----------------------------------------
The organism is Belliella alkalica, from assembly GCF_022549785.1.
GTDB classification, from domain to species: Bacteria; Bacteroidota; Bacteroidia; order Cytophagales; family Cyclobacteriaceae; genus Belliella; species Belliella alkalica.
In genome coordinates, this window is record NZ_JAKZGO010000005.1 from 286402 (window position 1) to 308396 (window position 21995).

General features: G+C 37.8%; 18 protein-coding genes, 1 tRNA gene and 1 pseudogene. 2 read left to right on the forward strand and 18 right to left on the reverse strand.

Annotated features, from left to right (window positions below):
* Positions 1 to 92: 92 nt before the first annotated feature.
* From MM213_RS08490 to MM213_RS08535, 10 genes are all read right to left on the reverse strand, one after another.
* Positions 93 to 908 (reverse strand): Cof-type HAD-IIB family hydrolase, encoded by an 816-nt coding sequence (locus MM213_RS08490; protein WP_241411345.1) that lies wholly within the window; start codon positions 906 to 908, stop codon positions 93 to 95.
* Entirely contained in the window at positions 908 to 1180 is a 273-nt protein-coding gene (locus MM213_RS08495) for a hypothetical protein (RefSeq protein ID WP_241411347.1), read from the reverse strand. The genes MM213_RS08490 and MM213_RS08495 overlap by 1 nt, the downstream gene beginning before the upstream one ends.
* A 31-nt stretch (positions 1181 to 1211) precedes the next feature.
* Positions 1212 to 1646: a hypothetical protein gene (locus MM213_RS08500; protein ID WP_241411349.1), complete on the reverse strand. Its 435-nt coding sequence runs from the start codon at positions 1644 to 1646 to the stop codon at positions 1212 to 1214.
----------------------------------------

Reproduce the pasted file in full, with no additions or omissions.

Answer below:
The organism is Belliella alkalica, from assembly GCF_022549785.1.
GTDB classification, from domain to species: Bacteria; Bacteroidota; Bacteroidia; order Cytophagales; family Cyclobacteriaceae; genus Belliella; species Belliella alkalica.
In genome coordinates, this window is record NZ_JAKZGO010000005.1 from 286402 (window position 1) to 308396 (window position 21995).

General features: G+C 37.8%; 18 protein-coding genes, 1 tRNA gene and 1 pseudogene. 2 read left to right on the forward strand and 18 right to left on the reverse strand.

Annotated features, from left to right (window positions below):
* Positions 1 to 92: 92 nt before the first annotated feature.
* From MM213_RS08490 to MM213_RS08535, 10 genes are all read right to left on the reverse strand, one after another.
* Positions 93 to 908 (reverse strand): Cof-type HAD-IIB family hydrolase, encoded by an 816-nt coding sequence (locus MM213_RS08490; protein WP_241411345.1) that lies wholly within the window; start codon positions 906 to 908, stop codon positions 93 to 95.
* Entirely contained in the window at positions 908 to 1180 is a 273-nt protein-coding gene (locus MM213_RS08495) for a hypothetical protein (RefSeq protein ID WP_241411347.1), read from the reverse strand. The genes MM213_RS08490 and MM213_RS08495 overlap by 1 nt, the downstream gene beginning before the upstream one ends.
* A 31-nt stretch (positions 1181 to 1211) precedes the next feature.
* Positions 1212 to 1646: a hypothetical protein gene (locus MM213_RS08500; protein ID WP_241411349.1), complete on the reverse strand. Its 435-nt coding sequence runs from the start codon at positions 1644 to 1646 to the stop codon at positions 1212 to 1214.